Trailer Magazine


Built to last

  • From the December 2018 issue.
Built to last

For more than half a century The Drake Group has unerringly followed a path of innovation, refining and improving its products specifically for operators in the heavy haulage sector. Operators like Garry Morris, owner of Morris Heavy Logistics.

For more than half a century The Drake Group has unerringly followed a path of innovation, refining and improving its products specifically for operators in the heavy haulage sector. Operators like Garry Morris, owner of Morris Heavy Logistics. 

Having recently celebrated a milestone 60 years as a manufacturer of heavy haulage road transport equipment, The Drake Group continues to strive to design and build trailers to suit the individual needs of customers.
Particularly with this highly specialised  sector, each operator demands different features and designs to be incorporated into their trailers, with the result that very few Drake heavy haulage trailers are identical in specification.  

Such is the case with the latest Drake 4x4 Deck Widener purchased by Garry Morris. The 4x4 Deck Widener is so-called because it has four rows of wheels with each row having four sets of dual wheel assemblies to ensure the weight is evenly, and legally, distributed on the road surface.

As for the decks, they are constructed from 8.0mm high-tensile steel, are 11.85m long and hydraulically widen from 2.5m to 3.5m. They have replaceable stainless-steel plates above the tie-down points to protect the coaming edge from damage. There are multiple chain storage pockets fitted all over the trailer to speed up loading and unloading times. This trailer also has extra tie-down points incorporated into the spine of the trailer.

The gooseneck is a low-profile design, compatible with a 2x4 Drake dolly, and features an oscillating skidplate with an eight-position fore and aft sliding ability. This facilitates optimum weight distribution between the prime mover drive axles and, if applicable, the dolly wheels. Landing gear is standard Drake heavy-duty pinned legs.

As transporting road profilers and shuttle buggies makes up a significant part of Garry’s work, the trailer has a specially designed T-bar on the goose neck that is hydraulically raised and lowered to support the weight of the boom on shuttle buggies and road profilers. Being hydraulic, this reduces the potential risk of injury to the operator compared with manually assembled units.      
Suspension is Drake/ BPW heavy-duty hydraulic with standard weight gauges and an auto return to ride height system. The axles are 15” BPW with Wabco electronically controlled (EBS) drum brakes featuring automatic slack adjusters and 10-stud 225 Eco Plus hubs running 17.5” steel wheels.

The rear two axles are self-tracking and due to the tight areas that Garry finds himself in, these axles can also be steered manually via radio remote control. This enables him to steer the trailer while reversing.  

The rearmost axle also has axle lift for increased fuel economy and improved tyre life when travelling empty or lightly laden.

Ramps are the double-hung or bi-fold type with dimensions of 5.65m x 1.0m. They have half-width grip bars on the outboard surfaces and rubber strips on the inboard. The rubber strips provide the extra grip needed to facilitate the safe loading and unloading of smooth drum rollers.

A very useful addition is the pneumatic ramp chain tensioners that automatically maintain the correct chain tension during transit. This does away with the need for ramp binders, again shortening turnaround times.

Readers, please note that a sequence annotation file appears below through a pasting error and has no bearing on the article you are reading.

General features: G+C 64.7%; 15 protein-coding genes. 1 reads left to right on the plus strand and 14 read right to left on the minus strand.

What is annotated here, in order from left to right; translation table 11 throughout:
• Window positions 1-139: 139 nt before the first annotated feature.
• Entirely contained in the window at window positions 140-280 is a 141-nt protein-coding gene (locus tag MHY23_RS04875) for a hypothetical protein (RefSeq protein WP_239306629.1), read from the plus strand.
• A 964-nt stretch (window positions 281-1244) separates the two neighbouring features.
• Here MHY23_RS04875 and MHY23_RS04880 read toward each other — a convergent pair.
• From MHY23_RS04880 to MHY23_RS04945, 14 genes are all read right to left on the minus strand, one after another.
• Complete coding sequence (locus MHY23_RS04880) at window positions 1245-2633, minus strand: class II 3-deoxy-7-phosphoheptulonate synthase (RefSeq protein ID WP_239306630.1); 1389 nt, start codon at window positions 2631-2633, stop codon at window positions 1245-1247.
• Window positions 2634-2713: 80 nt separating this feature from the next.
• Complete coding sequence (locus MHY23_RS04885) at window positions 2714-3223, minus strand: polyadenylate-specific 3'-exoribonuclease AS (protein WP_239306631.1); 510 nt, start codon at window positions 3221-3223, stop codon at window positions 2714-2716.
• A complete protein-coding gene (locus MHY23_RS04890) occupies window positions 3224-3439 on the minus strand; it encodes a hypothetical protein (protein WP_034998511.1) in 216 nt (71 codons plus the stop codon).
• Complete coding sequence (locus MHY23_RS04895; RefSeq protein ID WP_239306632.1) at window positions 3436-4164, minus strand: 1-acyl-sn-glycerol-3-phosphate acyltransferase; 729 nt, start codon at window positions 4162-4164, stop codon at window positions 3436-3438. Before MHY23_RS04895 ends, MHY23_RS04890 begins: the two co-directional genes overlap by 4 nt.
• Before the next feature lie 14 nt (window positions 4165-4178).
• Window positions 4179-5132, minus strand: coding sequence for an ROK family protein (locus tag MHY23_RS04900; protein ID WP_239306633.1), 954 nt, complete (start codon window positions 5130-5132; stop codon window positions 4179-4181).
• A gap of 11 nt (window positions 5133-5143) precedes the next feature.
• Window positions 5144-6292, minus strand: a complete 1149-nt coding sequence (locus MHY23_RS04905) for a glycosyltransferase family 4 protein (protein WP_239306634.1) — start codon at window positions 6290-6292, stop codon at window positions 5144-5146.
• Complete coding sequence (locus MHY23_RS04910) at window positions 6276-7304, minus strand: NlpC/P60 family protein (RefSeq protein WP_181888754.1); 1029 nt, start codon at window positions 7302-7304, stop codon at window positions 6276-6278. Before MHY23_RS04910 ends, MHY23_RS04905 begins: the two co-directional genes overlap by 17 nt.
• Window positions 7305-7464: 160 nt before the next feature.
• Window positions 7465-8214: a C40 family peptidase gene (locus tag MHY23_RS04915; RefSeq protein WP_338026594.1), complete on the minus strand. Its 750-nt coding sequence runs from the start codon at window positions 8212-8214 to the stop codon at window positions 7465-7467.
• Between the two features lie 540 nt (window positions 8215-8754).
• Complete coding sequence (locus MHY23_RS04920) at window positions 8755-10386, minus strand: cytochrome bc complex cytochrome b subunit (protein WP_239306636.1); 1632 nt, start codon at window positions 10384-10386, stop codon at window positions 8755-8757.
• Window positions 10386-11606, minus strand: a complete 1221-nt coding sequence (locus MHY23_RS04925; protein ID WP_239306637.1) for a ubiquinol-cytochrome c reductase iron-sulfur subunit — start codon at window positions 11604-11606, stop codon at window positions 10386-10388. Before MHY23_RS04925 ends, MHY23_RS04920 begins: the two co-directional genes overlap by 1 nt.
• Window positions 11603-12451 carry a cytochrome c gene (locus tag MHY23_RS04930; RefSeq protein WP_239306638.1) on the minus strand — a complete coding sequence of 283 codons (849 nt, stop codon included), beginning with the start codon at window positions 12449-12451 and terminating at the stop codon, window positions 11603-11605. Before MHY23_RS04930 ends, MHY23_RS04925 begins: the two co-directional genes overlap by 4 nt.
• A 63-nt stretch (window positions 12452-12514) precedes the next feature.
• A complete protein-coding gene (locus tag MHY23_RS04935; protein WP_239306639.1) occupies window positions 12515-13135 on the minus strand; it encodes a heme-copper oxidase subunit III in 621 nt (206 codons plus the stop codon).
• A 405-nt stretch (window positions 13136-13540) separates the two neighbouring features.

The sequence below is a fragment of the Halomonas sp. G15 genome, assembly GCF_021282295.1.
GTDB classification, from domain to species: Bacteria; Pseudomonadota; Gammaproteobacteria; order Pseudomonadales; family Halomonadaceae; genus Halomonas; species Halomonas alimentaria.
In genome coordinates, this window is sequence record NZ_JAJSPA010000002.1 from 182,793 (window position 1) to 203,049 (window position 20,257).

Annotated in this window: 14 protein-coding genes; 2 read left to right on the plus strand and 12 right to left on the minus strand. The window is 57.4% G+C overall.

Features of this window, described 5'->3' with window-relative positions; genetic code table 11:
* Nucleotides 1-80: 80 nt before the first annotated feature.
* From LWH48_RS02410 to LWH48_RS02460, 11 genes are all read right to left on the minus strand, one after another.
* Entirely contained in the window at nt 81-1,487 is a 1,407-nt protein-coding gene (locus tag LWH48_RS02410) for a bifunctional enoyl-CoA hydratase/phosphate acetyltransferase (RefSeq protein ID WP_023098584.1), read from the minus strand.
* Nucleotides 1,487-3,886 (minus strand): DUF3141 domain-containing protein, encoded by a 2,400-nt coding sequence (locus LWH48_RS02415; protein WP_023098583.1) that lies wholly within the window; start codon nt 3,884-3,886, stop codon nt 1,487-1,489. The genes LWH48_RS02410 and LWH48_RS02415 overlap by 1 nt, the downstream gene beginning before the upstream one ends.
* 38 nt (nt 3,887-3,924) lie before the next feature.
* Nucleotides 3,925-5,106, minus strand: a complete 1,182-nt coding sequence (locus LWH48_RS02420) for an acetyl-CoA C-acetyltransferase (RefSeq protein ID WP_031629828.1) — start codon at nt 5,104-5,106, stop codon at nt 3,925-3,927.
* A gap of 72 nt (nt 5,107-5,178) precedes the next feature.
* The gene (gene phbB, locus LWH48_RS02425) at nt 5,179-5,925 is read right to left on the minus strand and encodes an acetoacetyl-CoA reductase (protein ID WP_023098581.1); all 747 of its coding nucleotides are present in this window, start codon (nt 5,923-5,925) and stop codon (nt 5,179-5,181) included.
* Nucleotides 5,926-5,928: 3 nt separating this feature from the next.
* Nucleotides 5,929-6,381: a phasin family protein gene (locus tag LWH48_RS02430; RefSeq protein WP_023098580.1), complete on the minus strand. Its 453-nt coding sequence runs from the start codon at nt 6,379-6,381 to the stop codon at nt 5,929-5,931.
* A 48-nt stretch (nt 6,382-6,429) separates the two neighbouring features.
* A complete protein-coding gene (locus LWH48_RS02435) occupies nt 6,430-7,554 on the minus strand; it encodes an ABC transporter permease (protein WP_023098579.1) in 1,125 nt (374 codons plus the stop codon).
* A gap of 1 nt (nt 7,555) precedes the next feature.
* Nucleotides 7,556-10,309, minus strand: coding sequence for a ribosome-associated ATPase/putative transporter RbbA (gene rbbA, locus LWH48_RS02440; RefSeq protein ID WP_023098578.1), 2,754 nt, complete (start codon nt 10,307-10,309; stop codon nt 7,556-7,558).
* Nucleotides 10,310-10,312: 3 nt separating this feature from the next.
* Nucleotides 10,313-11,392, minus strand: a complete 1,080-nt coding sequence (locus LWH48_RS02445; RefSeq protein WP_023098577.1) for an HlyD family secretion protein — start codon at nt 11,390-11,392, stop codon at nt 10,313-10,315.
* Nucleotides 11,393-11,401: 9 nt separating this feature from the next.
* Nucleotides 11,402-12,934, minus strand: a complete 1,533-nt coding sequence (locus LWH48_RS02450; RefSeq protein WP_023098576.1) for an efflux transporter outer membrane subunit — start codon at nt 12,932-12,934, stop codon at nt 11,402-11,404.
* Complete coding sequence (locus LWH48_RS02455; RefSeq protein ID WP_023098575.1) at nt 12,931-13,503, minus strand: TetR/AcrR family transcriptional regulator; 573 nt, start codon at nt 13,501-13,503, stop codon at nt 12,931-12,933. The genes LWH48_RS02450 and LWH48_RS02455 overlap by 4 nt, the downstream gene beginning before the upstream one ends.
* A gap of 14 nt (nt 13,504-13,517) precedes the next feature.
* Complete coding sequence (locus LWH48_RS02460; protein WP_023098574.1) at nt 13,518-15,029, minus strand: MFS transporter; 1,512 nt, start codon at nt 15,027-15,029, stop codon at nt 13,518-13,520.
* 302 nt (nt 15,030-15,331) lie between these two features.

The hydraulics are powered by a Yanmar 6.7hp diesel engine with electric start facility and controls at both sides of the trailer.

Lighting is provided by multi-volt Hella LEDs. There are four work lights, two on the gooseneck and one on each ramp. As Morris Heavy Logistics does a lot of night work, the strategically positioned lighting is very important. 
Other accessories include a water tank and four lockable toolboxes, all fitted with interior lights. Two dunnage trays are welded to the centre section of the trailer.

Garry Morris owns and operates Morris Heavy Logistics, specialising in moving machinery for the road building industry in the three eastern states and South Australia. This is his fifth Drake purchase as he already owns three low-loaders and a dolly.

Speaking about his latest acquisition, Garry says he spent around $25,000 on extra features that tailor the trailer to his exact requirements.

“I believe in making the job easier rather than harder,” he says, referring to the extra features specified. “I don’t want to walk around the trailer three times to chain on a machine.

“Around Brisbane I can do anything up to 12 machinery shifts a day so saving 10 to 15 minutes with each shift makes a big difference.”

He goes on to sing the praises of Drake’s manufacturing prowess, intimating that for his application there really is no other choice.

“With the Drake equipment you can keep it pretty much forever because it doesn’t fall apart,” Garry says. “And because of the way it’s built, if you decide to sell it in say 10 or even 20 years it will still be structurally sound and therefore have a good resale value.”

According to The Drake Group’s Technical Sales Representative, Byron Foss, working closely with clients to deliver a trailer customised to their specific requirements is very rewarding.

“Understanding their individual freight tasks and involving our Engineering and Fit-out teams to come up with solutions is what I enjoy the most about my job,” Foss declares.

“These days there are more clients wanting to carry 45-50 tonne payloads,” he adds. “So the 4x4 Drake Deck Widener has been re-engineered in recent years, with careful consideration of tare weight, to give operators more confidence when carrying these higher payloads.”

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